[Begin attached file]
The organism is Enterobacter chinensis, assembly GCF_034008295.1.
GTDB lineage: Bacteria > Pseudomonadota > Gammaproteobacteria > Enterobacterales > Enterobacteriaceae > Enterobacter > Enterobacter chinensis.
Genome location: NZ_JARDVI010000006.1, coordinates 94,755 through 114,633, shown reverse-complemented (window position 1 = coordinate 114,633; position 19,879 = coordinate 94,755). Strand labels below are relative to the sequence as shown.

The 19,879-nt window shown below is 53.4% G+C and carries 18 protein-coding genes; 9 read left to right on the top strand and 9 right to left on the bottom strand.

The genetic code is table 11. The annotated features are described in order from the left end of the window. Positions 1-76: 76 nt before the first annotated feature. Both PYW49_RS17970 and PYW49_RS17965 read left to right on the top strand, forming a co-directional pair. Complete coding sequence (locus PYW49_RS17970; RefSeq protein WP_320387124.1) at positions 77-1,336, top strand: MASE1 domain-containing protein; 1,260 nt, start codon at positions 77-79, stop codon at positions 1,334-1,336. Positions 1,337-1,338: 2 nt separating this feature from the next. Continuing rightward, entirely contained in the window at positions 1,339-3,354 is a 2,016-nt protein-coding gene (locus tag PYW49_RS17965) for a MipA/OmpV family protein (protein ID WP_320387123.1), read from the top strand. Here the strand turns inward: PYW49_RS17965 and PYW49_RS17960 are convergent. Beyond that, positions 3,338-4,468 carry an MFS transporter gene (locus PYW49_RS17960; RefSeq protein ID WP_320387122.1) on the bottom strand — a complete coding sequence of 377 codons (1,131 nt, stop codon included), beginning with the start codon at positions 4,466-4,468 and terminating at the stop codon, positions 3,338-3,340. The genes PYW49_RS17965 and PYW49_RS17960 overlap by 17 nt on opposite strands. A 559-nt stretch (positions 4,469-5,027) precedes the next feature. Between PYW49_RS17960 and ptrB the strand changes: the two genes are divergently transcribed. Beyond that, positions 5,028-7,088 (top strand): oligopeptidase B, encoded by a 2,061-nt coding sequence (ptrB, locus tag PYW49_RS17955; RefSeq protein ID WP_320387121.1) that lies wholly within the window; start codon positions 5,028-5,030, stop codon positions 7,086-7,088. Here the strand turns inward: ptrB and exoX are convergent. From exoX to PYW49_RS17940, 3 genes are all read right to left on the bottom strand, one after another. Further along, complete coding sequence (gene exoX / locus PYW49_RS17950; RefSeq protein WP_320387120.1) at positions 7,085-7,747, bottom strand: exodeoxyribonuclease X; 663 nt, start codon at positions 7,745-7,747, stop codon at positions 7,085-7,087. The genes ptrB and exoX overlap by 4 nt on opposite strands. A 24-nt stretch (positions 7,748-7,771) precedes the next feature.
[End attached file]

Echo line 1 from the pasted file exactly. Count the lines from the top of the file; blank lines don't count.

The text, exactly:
The organism is Enterobacter chinensis, assembly GCF_034008295.1.